PEER volunteers learn more about equine rescue

Published 8:00 am Wednesday, March 28, 2018

TRYON — What happens if a horse falls into a ravine, gets stuck in a swimming pool or even falls down in a trailer?

Thanks to PEER (Polk Equine Emergency Rescue), there are trained volunteers in Polk and surrounding counties who can help.

PEER held their spring volunteer training this past weekend. Approximately 30 volunteers from around the Foothills area attended the workshop at Foothills Equestrian Nature Center to learn how to handle horses and large animals in difficult, even dangerous situations.

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Massachusetts SPCA Equine Rescue and Training Coordinator Roger Lauze conducted the training workshop. Lauze is the inventor of the Rescue Glide, which he described as a backboard for horses.

“[Rescue Glide] revolutionized how we move downed horses,” Lauze said. “We do these workshops to offer the benefits of the MSPCA’s experiences to people in other areas, so they can save more horses.”

The MSPCA Equine Ambulance Program was founded in 1868, and is recognized as the national authority on equine emergency response and rescue. They were approved by Fédération Equestre Internationale veterinarians at the 1996 Olympic games, have played a key role in safety operations at major competitions worldwide and were the official Equine Safety & Ambulance Service provider for the 2010 Alltech FEI World Equestrian Games.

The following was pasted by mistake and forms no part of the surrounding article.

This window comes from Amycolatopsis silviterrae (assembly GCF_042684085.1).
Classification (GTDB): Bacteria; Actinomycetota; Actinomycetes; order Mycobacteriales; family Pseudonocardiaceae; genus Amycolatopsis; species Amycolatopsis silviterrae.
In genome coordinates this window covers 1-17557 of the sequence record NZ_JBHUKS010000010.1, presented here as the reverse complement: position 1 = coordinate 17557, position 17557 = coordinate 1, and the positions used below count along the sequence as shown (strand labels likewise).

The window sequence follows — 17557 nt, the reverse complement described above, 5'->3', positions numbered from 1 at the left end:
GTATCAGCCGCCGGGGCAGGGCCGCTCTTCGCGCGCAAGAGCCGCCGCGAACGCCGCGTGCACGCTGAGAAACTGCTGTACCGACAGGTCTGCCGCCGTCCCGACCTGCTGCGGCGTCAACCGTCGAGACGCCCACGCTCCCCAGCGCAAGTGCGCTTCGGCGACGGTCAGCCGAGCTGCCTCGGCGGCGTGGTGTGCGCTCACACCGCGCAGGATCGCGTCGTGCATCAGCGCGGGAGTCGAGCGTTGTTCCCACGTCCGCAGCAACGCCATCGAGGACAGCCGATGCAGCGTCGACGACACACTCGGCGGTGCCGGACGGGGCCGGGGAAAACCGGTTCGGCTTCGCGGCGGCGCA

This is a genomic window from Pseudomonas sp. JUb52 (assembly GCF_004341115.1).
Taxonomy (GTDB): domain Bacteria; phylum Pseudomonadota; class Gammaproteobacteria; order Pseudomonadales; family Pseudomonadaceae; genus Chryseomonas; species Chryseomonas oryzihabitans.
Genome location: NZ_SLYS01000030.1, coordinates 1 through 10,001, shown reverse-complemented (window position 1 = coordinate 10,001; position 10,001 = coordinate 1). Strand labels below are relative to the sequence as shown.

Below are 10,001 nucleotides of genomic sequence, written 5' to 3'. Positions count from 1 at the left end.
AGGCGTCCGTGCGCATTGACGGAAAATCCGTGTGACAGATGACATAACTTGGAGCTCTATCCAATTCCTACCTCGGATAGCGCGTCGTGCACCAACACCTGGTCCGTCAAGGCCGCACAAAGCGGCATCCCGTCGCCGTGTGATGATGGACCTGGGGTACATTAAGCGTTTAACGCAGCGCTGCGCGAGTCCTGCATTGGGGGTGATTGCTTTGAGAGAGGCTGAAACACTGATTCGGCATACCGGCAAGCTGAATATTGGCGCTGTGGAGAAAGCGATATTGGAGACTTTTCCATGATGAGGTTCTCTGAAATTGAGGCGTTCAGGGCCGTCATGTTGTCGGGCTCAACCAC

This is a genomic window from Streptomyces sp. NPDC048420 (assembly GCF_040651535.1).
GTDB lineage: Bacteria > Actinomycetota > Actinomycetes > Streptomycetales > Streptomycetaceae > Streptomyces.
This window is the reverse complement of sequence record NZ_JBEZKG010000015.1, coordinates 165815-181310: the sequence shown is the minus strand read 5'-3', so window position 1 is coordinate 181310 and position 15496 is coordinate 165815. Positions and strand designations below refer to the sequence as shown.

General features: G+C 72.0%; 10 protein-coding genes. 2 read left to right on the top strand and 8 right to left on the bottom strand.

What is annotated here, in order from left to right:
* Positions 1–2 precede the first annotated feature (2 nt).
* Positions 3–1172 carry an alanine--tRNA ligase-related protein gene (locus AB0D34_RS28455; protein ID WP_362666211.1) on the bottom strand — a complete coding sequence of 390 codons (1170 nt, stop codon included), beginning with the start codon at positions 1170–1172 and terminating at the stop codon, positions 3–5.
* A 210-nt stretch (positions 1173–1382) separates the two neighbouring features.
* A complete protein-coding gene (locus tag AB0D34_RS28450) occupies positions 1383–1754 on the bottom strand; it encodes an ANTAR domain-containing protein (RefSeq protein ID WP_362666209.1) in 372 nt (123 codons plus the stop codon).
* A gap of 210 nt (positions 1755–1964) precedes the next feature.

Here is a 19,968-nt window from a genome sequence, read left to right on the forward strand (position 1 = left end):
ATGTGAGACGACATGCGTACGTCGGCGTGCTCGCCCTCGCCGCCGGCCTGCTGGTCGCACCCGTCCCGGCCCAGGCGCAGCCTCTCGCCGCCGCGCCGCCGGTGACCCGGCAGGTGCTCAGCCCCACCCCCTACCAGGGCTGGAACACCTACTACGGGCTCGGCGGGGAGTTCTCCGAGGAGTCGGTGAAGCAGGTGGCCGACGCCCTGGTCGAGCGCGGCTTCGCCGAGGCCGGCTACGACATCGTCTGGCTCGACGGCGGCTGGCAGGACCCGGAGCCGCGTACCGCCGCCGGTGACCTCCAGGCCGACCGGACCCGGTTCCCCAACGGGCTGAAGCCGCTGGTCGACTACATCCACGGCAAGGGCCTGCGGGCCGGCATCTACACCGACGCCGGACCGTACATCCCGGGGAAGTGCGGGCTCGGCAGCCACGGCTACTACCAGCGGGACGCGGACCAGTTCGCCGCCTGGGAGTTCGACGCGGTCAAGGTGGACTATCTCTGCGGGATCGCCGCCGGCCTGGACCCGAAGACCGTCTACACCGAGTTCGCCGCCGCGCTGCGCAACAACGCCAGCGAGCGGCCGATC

Lauze, who has been involved in equine emergency rescue operations for 24 years, said he has seen some strange and frightening accidents involving horses, including having to use a helicopter to rescue a horse off a cliff side. More common rescues include pulling an injured horse out of a stall, a ditch or a swimming pool.

“Most accidents happen when the horse panics, or when the person either can’t control the horse or doesn’t know how to handle the situation,” he said.

This past weekend, the PEER volunteers learned how to extract a fallen horse from a horse trailer and from a stall, rescue a horse from a creek or if it fell in a deep hole. Lauze also gave instruction in handling and restraining a downed horse and how to use hobbles to restrain a horse if necessary.

PEER is a nonprofit organization completely funded by donations and staffed by volunteers. PEER team leader Anita Williamson said they are communicating with local veterinarians and officials with the World Equestrian Games and the Tryon International Equestrian Center to determine what role PEER will play in ensuring the safety of the horses at WEG.

Those in need of emergency equine rescue services should call 911 and ask for Polk County. To learn more about PEER, to donate or to volunteer, visit or call 828-817-5723.